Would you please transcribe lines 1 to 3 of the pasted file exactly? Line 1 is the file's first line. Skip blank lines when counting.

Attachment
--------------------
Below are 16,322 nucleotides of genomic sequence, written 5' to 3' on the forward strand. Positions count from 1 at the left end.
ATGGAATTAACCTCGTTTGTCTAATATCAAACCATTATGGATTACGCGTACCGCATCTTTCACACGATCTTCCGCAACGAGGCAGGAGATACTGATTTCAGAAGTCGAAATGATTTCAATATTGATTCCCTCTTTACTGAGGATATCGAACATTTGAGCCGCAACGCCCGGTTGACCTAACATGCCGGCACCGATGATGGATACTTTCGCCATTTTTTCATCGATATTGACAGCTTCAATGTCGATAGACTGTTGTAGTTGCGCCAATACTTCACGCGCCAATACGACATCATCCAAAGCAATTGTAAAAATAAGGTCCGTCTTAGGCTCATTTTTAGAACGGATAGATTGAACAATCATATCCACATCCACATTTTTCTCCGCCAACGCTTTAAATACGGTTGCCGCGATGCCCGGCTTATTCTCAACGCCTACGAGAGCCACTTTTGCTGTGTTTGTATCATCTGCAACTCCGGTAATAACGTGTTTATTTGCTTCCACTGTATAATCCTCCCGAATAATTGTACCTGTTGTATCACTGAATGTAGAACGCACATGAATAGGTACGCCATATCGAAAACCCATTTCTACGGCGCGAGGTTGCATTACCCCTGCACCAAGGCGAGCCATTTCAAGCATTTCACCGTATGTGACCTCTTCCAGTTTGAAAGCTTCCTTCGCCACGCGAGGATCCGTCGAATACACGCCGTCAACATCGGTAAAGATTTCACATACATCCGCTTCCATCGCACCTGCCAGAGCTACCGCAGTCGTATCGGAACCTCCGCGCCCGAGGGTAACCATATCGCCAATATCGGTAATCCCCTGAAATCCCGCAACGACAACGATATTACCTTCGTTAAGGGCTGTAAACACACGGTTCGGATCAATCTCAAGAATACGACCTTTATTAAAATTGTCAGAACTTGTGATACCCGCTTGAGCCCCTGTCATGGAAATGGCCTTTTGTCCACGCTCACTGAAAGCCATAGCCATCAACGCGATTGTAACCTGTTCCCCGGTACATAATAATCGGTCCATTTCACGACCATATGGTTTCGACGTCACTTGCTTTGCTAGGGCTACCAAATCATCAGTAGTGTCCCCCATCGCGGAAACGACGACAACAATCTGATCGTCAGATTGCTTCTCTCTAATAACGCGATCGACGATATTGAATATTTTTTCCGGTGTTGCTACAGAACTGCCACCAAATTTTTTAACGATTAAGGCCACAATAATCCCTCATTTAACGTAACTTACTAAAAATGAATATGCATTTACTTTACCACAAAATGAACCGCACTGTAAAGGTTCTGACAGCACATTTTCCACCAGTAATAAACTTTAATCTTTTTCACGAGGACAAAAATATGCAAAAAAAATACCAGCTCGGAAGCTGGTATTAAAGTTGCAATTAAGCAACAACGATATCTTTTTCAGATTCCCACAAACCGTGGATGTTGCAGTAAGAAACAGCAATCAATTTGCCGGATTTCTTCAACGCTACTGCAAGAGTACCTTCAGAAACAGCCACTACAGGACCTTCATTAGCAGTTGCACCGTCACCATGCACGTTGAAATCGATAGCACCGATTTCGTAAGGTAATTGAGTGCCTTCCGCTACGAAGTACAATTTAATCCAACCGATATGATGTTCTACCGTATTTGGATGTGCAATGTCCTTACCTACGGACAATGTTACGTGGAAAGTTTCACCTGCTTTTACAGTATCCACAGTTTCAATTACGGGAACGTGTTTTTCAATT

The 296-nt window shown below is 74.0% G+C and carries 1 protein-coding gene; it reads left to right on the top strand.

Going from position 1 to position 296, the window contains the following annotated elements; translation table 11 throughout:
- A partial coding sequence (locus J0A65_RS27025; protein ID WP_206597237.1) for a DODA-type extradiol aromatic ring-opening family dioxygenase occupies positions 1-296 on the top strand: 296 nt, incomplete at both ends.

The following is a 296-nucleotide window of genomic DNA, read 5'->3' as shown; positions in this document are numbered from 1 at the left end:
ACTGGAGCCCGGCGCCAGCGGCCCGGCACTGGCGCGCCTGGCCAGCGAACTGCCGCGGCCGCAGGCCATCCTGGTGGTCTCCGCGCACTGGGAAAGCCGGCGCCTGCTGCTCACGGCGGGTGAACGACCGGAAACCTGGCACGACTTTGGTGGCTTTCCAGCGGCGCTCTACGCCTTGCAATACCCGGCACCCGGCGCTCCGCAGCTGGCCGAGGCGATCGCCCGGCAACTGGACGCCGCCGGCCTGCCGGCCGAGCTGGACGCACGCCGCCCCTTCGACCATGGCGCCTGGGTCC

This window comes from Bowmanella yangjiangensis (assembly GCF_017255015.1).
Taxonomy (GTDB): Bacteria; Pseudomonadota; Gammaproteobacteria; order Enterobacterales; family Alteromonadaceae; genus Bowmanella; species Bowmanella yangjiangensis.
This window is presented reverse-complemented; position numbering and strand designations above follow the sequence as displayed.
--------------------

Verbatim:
Below are 16,322 nucleotides of genomic sequence, written 5' to 3' on the forward strand. Positions count from 1 at the left end.
ATGGAATTAACCTCGTTTGTCTAATATCAAACCATTATGGATTACGCGTACCGCATCTTTCACACGATCTTCCGCAACGAGGCAGGAGATACTGATTTCAGAAGTCGAAATGATTTCAATATTGATTCCCTCTTTACTGAGGATATCGAACATTTGAGCCGCAACGCCCGGTTGACCTAACATGCCGGCACCGATGATGGATACTTTCGCCATTTTTTCATCGATATTGACAGCTTCAATGTCGATAGACTGTTGTAGTTGCGCCAATACTTCACGCGCCAATACGACATCATCCAAAGCAATTGTAAAAATAAGGTCCGTCTTAGGCTCATTTTTAGAACGGATAGATTGAACAATCATATCCACATCCACATTTTTCTCCGCCAACGCTTTAAATACGGTTGCCGCGATGCCCGGCTTATTCTCAACGCCTACGAGAGCCACTTTTGCTGTGTTTGTATCATCTGCAACTCCGGTAATAACGTGTTTATTTGCTTCCACTGTATAATCCTCCCGAATAATTGTACCTGTTGTATCACTGAATGTAGAACGCACATGAATAGGTACGCCATATCGAAAACCCATTTCTACGGCGCGAGGTTGCATTACCCCTGCACCAAGGCGAGCCATTTCAAGCATTTCACCGTATGTGACCTCTTCCAGTTTGAAAGCTTCCTTCGCCACGCGAGGATCCGTCGAATACACGCCGTCAACATCGGTAAAGATTTCACATACATCCGCTTCCATCGCACCTGCCAGAGCTACCGCAGTCGTATCGGAACCTCCGCGCCCGAGGGTAACCATATCGCCAATATCGGTAATCCCCTGAAATCCCGCAACGACAACGATATTACCTTCGTTAAGGGCTGTAAACACACGGTTCGGATCAATCTCAAGAATACGACCTTTATTAAAATTGTCAGAACTTGTGATACCCGCTTGAGCCCCTGTCATGGAAATGGCCTTTTGTCCACGCTCACTGAAAGCCATAGCCATCAACGCGATTGTAACCTGTTCCCCGGTACATAATAATCGGTCCATTTCACGACCATATGGTTTCGACGTCACTTGCTTTGCTAGGGCTACCAAATCATCAGTAGTGTCCCCCATCGCGGAAACGACGACAACAATCTGATCGTCAGATTGCTTCTCTCTAATAACGCGATCGACGATATTGAATATTTTTTCCGGTGTTGCTACAGAACTGCCACCAAATTTTTTAACGATTAAGGCCACAATAATCCCTCATTTAACGTAACTTACTAAAAATGAATATGCATTTACTTTACCACAAAATGAACCGCACTGTAAAGGTTCTGACAGCACATTTTCCACCAGTAATAAACTTTAATCTTTTTCACGAGGACAAAAATATGCAAAAAAAATACCAGCTCGGAAGCTGGTATTAAAGTTGCAATTAAGCAACAACGATATCTTTTTCAGATTCCCACAAACCGTGGATGTTGCAGTAAGAAACAGCAATCAATTTGCCGGATTTCTTCAACGCTACTGCAAGAGTACCTTCAGAAACAGCCACTACAGGACCTTCATTAGCAGTTGCACCGTCACCATGCACGTTGAAATCGATAGCACCGATTTCGTAAGGTAATTGAGTGCCTTCCGCTACGAAGTACAATTTAATCCAACCGATATGATGTTCTACCGTATTTGGATGTGCAATGTCCTTACCTACGGACAATGTTACGTGGAAAGTTTCACCTGCTTTTACAGTATCCACAGTTTCAATTACGGGAACGTGTTTTTCAATT

The 296-nt window shown below is 74.0% G+C and carries 1 protein-coding gene; it reads left to right on the top strand.